Illawarra Mercury

Can you help a child? Critical shortage of foster carers at time of need

A shortage of foster carers is depriving vulnerable children of the stable and safe home they need. Picture Shutterstock
A shortage of foster carers is depriving vulnerable children of the stable and safe home they need. Picture Shutterstock

This is branded content for CatholicCare Wollongong.

There's one particular thing that always touches the heart of foster carer Kate Thomas* when one of the children she and husband Michael* are caring for arrives at their home.

"It's beautiful when they arrive for a return visit and they are so enthusiastic," she said. "They get out of the car and head straight in to take their bag to 'their' room and unpack. You can see they're really comfortable there with us - it's a good feeling seeing that difference you're making for them."

The couple are foster carers with CatholicCare, two of an army of people who provide a warm and stable home for hundreds of children who have had to be removed from their own homes to keep them safe.

While the Thomases are respite carers, looking after children for short stays from a weekend to several weeks, or in emergency situations, there are others who choose to take children into their homes for longer periods - months, years or even for life.

At the moment, however, there is a desperate shortage of foster carers. As a result, around 400 children across New South Wales, including approximately 70 just in the Wollongong area, are being sought foster care, with many staying in temporary non-home accommodation like a motel room or caravan park, cared for by a rotating team of social workers from external agencies because no foster carers are available.

Some of the children can spend years in this situation before they are able to be placed in a foster home with a family to provide the stability, love and care they need to thrive.

Michelle Ferrara, Executive Manager Children & Youth Services with CatholicCare Wollongong, said the numbers of children needing foster carers is overwhelming.

"It is extremely tough times in the foster care system at the moment, more than I've seen in 20 years," she said. "In our own community we have children that have been removed from their home situation because of child protection concerns that we need to find placements for and we just don't have enough carers.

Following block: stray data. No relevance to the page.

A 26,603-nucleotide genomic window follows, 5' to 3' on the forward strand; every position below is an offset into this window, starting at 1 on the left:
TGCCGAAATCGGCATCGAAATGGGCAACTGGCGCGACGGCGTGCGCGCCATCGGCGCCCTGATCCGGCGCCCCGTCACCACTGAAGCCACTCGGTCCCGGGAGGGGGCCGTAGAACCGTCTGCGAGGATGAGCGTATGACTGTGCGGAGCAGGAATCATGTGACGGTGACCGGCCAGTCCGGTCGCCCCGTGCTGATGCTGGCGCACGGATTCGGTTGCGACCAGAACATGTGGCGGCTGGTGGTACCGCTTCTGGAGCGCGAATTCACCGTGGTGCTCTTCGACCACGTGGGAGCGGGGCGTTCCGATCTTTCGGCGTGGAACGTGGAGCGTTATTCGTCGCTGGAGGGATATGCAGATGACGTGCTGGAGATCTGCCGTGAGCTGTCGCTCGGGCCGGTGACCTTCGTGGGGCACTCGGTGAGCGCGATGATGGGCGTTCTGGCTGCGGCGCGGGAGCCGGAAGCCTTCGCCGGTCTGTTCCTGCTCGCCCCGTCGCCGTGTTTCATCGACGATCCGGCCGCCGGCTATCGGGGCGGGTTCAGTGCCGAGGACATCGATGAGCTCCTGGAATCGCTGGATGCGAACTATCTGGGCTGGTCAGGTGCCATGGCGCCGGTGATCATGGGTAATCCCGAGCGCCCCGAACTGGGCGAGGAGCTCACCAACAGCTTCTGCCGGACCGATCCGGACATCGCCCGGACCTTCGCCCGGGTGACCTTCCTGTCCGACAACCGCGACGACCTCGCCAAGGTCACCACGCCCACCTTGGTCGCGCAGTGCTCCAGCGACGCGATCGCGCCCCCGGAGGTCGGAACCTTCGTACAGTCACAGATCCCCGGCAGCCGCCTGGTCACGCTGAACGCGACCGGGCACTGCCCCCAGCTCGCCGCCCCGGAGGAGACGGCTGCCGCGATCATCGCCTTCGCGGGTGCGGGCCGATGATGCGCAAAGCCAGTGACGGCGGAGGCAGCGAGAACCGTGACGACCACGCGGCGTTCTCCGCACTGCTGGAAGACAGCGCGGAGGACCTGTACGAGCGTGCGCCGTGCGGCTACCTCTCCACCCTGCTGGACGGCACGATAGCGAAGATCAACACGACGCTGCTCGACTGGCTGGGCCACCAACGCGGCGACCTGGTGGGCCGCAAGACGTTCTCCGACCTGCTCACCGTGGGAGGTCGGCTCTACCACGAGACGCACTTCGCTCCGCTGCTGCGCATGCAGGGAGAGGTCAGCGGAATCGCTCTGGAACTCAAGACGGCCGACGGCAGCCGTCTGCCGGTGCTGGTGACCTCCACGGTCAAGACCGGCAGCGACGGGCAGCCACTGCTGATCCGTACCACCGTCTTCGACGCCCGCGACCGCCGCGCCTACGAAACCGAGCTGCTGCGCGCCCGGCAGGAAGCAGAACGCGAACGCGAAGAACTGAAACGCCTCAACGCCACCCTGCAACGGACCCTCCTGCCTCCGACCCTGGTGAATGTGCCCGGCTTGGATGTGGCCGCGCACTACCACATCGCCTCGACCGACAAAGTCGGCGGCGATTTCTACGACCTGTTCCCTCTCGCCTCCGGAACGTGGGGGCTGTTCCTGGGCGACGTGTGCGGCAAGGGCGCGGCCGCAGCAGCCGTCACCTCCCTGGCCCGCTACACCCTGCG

Picture Shutterstock.
Picture Shutterstock.

"It means that in Wollongong we have around 70 children, some as young as two, needing foster care. Some of these children are not in home-based placement, they're in a motel or a caravan park and cared for by our staff on a rostered basis. It means there are kids who are missing out on enjoying a happy, stable childhood and the care and security of a normal home life which is what they need in their lives. It's incredibly sad."

CatholicCare is urging anyone interested in becoming a foster carer to take the first step in contacting their team to find out more.

"We recognise the economic hardship that many Australians are currently facing at the moment and some people may be put off becoming a foster carer because of that or perhaps for other reasons," Ms Ferrara said.

"But we'd like people to take the time to find out about what's involved. For all our foster carers we offer lots of support to help them and the children every step of the way - training, emotional and financial support. There are lots of different ways they can help."

Kate and Michael had been considering becoming foster carers for many years but it was only when they retired that they felt in a position to contact CatholicCare. This is now their fifth year as carers and they've provided a home to many children, from four-year-olds to teenagers.

"We had the time and we knew there was such a big need out there so we wanted to help, and know that we were doing something useful," said Kate. "When we learned about respite care we thought that would suit us best."

While there are challenges along the way, there are plenty of rewards.

"These kids are coming to a place where someone is going to give them a lot of attention, that's something we're able to give them," said Michael. "For some of them they might never have had that at home; it's that one-on-one time we can provide that we find is so rewarding for us.

"We just do simple things with the kids - go to the beach or the park and throw a ball around, maybe go for a train ride or Kate will do some cooking with them, just having dinner together at the table and chatting. I think we get most satisfaction out of just knowing that we are able to give them a good time, a safe time and that they are comfortable and happy."

Asked what advice they would give to people considering becoming a foster carer the reply was swift. "Just do it," said Kate. "Any little amount of time that you can do it supports a child.

"There is so much training and support that comes from CatholicCare that you're never alone to try and work it all out yourself. As long as you have time and patience, and care about these children, that's most important."

*Names have been changed for privacy.

If you're interested in becoming a foster carer please call Fostering Futures, CatholicCare on 0418 783 956 or email For further information about CatholicCare Wollongong's foster care program, visit